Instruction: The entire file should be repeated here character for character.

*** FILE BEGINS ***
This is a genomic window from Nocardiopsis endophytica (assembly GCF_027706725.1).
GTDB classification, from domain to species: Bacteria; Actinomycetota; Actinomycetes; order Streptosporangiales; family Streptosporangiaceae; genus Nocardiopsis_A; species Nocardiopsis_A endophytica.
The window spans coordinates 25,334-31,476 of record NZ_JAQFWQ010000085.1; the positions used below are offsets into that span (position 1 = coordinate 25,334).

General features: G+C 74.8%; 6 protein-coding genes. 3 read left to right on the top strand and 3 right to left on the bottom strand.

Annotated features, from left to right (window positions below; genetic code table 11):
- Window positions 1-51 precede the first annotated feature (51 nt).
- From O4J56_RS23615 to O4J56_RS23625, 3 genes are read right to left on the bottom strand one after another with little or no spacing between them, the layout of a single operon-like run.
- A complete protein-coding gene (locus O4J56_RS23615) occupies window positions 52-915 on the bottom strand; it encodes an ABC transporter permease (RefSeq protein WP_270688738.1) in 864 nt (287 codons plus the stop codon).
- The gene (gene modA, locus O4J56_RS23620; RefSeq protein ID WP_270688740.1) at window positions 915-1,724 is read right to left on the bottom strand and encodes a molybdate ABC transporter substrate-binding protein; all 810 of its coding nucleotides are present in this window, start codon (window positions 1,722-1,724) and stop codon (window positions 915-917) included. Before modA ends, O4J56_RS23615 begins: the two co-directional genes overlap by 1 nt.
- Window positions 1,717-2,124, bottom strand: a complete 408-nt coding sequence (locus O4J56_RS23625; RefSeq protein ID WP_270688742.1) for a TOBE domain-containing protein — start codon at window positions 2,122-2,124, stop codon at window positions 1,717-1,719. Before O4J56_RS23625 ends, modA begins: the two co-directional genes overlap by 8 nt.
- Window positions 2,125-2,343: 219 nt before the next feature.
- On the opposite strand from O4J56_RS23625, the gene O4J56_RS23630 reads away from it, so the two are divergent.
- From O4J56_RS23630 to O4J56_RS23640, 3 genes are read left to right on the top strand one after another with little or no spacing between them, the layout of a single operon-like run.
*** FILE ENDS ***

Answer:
This is a genomic window from Nocardiopsis endophytica (assembly GCF_027706725.1).
GTDB classification, from domain to species: Bacteria; Actinomycetota; Actinomycetes; order Streptosporangiales; family Streptosporangiaceae; genus Nocardiopsis_A; species Nocardiopsis_A endophytica.
The window spans coordinates 25,334-31,476 of record NZ_JAQFWQ010000085.1; the positions used below are offsets into that span (position 1 = coordinate 25,334).

General features: G+C 74.8%; 6 protein-coding genes. 3 read left to right on the top strand and 3 right to left on the bottom strand.

Annotated features, from left to right (window positions below; genetic code table 11):
- Window positions 1-51 precede the first annotated feature (51 nt).
- From O4J56_RS23615 to O4J56_RS23625, 3 genes are read right to left on the bottom strand one after another with little or no spacing between them, the layout of a single operon-like run.
- A complete protein-coding gene (locus O4J56_RS23615) occupies window positions 52-915 on the bottom strand; it encodes an ABC transporter permease (RefSeq protein WP_270688738.1) in 864 nt (287 codons plus the stop codon).
- The gene (gene modA, locus O4J56_RS23620; RefSeq protein ID WP_270688740.1) at window positions 915-1,724 is read right to left on the bottom strand and encodes a molybdate ABC transporter substrate-binding protein; all 810 of its coding nucleotides are present in this window, start codon (window positions 1,722-1,724) and stop codon (window positions 915-917) included. Before modA ends, O4J56_RS23615 begins: the two co-directional genes overlap by 1 nt.
- Window positions 1,717-2,124, bottom strand: a complete 408-nt coding sequence (locus O4J56_RS23625; RefSeq protein ID WP_270688742.1) for a TOBE domain-containing protein — start codon at window positions 2,122-2,124, stop codon at window positions 1,717-1,719. Before O4J56_RS23625 ends, modA begins: the two co-directional genes overlap by 8 nt.
- Window positions 2,125-2,343: 219 nt before the next feature.
- On the opposite strand from O4J56_RS23625, the gene O4J56_RS23630 reads away from it, so the two are divergent.
- From O4J56_RS23630 to O4J56_RS23640, 3 genes are read left to right on the top strand one after another with little or no spacing between them, the layout of a single operon-like run.